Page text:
9    12 GO:000… single strand break r… BP       The repair of single strand br…
10    13 GO:000… single-stranded DNA e… MF       Catalysis of the hydrolysis of…
# … with more rows

The go_mf_offspring table contains the relationship between a 'parent' _id, and the ids of all offspring (children and more distant relations) of the parent id.

> go_mf_offspring
# Source:   table<go_mf_offspring> [?? x 2]
# Database: sqlite 3.34.1
#   [/Users/ma38727/Library/R/4.1/Bioc/3.13/library/GO.db/extdata/GO.sqlite]
   `_id` `_offspring_id`
   <int>           <int>
 1     9           16486
 2     9           28973
 3     9           29066
 4    13           45591
 5    13           45593
 6    24            3286
 7    24           29067
 8    24           29075
 9    27               9
10    27              24
# … with more rows

So start with (a vector of) keys...

keys <- "GO:0003677" to internal id

key2id <-
    go_term %>%
    filter(go_id %in% keys) %>%
    select(go_id, `_id`)

You are interested in the ancestors of ids, and the ancestors can be found by joining your ids to the offspring id in the go_mf_offspring table

id2ancestor <-
    left_join(key2id, go_mf_offspring, by = c(`_id` = "_offspring_id"))

Finally, map from ancestor id to go id, and clean up

ancestor2go_id <-
    left_join(id2ancestor, go_term, by = c(`_id.y` = "_id")) %>%
    rename(go_id = go_id.x, ancestor_go_id = go_id.y) %>%
    select(-c(`_id.x`, `_id.y`, ontology))

Here's a function...

mf_ancestors <-
    con <- GO.db::GO_dbconn()
    go_term <- tbl(con, "go_term")
    go_mf_offspring <- tbl(con, "go_mf_offspring")

    ## keys to internal id
    keys2id <-
        go_term %>%
        filter(go_id %in% keys) %>%
        select(go_id, `_id`)

    ## internal id to ancestors
    id2ancestor <-
        left_join(keys2id, go_mf_offspring, by = c(`_id` = "_offspring_id"))

    ## ancestor id to go_id
    keys2ancestor <-
        left_join(id2ancestor, go_term, by = c(`_id.y` = "_id"))

    ## clean up and return
    keys2ancestor %>%
        rename(go_id = go_id.x, ancestor = go_id.y) %>%
        select(-c(`_id.x`, `_id.y`, ontology)) %>%

... in action

> mf_ancestors(keys)

# A tibble: 6 x 4
  go_id    ancestor  term              definition                               
  <chr>    <chr>     <chr>             <chr>                                    
1 GO:0003… GO:00036… molecular_functi… A molecular process that can be carried …
2 GO:0003… GO:00036… nucleic acid bin… Interacting selectively and non-covalent…
3 GO:0003… GO:00054… binding           The selective, non-covalent, often stoic…
4 GO:0003… GO:00971… organic cyclic c… Interacting selectively and non-covalent…
5 GO:0003… GO:19013… heterocyclic com… NA                                       
6 GO:0003… all       all               NA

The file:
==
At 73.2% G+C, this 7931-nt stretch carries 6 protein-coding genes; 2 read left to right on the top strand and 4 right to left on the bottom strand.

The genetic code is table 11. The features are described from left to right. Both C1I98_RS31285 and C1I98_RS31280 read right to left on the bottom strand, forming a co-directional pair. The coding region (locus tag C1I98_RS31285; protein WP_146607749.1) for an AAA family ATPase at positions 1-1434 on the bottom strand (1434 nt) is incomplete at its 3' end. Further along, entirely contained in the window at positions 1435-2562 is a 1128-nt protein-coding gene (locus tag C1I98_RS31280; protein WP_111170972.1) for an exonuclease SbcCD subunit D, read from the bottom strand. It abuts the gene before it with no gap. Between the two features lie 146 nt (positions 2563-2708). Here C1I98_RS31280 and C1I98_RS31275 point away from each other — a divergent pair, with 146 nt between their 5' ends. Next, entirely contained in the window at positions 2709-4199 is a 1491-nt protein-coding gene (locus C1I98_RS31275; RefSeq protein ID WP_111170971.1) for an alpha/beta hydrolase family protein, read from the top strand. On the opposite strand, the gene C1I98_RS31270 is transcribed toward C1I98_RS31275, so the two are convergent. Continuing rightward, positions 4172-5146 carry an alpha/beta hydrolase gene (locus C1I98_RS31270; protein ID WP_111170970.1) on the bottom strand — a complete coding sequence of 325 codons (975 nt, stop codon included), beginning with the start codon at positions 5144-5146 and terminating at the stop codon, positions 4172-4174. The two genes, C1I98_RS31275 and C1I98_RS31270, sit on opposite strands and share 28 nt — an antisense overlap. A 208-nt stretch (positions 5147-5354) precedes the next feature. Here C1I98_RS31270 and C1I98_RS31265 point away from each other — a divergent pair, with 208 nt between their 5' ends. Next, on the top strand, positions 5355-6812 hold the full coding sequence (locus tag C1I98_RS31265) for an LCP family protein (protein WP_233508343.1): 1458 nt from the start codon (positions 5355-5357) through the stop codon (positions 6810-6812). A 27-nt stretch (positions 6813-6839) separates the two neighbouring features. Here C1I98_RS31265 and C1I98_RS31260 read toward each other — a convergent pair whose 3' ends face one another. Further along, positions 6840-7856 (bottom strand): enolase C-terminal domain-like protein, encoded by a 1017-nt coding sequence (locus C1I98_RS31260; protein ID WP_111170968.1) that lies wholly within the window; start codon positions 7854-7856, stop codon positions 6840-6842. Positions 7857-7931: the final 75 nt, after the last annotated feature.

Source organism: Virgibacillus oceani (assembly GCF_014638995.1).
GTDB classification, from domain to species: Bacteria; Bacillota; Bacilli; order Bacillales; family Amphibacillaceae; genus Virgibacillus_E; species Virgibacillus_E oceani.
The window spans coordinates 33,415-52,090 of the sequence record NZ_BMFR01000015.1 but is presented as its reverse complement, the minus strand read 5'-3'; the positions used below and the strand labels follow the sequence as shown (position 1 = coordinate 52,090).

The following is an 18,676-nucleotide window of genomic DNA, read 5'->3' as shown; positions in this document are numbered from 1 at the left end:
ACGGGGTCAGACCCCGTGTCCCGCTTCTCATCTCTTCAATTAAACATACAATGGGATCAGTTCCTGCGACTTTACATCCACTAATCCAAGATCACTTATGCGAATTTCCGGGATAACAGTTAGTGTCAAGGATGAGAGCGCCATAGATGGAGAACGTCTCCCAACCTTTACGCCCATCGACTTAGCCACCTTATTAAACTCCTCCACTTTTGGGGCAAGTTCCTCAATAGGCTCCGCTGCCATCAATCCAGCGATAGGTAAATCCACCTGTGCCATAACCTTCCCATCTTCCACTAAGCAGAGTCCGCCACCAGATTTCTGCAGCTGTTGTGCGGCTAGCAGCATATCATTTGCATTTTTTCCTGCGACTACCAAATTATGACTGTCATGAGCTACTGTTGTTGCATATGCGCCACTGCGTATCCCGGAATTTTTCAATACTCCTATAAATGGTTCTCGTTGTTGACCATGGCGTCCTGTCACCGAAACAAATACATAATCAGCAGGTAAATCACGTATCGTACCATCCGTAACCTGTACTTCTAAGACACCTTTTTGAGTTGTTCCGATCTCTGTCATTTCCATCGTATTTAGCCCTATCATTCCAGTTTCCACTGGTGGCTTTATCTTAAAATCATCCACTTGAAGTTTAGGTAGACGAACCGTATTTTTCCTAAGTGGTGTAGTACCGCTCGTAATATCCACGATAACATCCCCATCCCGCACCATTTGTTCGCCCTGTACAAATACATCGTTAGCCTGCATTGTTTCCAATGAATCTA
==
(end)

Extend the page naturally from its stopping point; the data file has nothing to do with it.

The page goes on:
Here are your random keys

> keys <- c("GO:0003677", "GO:0003899", "GO:0006351", "GO:0009507", "GO:0032549", "GO:0031047")

> mf_ancestors(keys)
# A tibble: 26 x 4
   go_id   ancestor  term                      definition                       
   <chr>   <chr>     <chr>                     <chr>                            
 1 GO:000… GO:00036… molecular_function        A molecular process that can be …
 2 GO:000… GO:00036… nucleic acid binding      Interacting selectively and non-…
 3 GO:000… GO:00054… binding                   The selective, non-covalent, oft…
 4 GO:000… GO:00971… organic cyclic compound … Interacting selectively and non-…
 5 GO:000… GO:19013… heterocyclic compound bi… NA                               
 6 GO:000… all       all                       NA                               
 7 GO:000… GO:00036… molecular_function        A molecular process that can be …
 8 GO:000… GO:00038… catalytic activity        Catalysis of a biochemical react…
 9 GO:000… GO:00167… transferase activity      Catalysis of the transfer of a g…
10 GO:000… GO:00167… transferase activity, tr… Catalysis of the transfer of a p…
# … with 16 more rows

I think working with tibbles has distinct advantageous, but if a list-of-ancestors is desired, one could

> mf_ancestors(keys) %>% with(split(ancestor, go_id)[keys])
[1] "GO:0003674" "GO:0003676" "GO:0005488" "GO:0097159" "GO:1901363"
[6] "all"       

[1] "GO:0003674" "GO:0003824" "GO:0016740" "GO:0016772" "GO:0016779"
[6] "GO:0034062" "GO:0097747" "GO:0140098" "all"       

[1] NA

[1] NA

[1] "GO:0001882" "GO:0003674" "GO:0005488" "GO:0036094" "GO:0097159"
[6] "GO:0097367" "GO:1901363" "all"       

[1] NA
Entering edit mode

Thanks Martin for your elaborate answer! I certainly need to better study the details of the 'workflow' your provided. Yet, on one hand it is good to know of a 'modern' way of querying annotation databases, on the other hand it is assuring to note that the output of the old mget() function still provide correct results (at least for GOMFANCESTOR).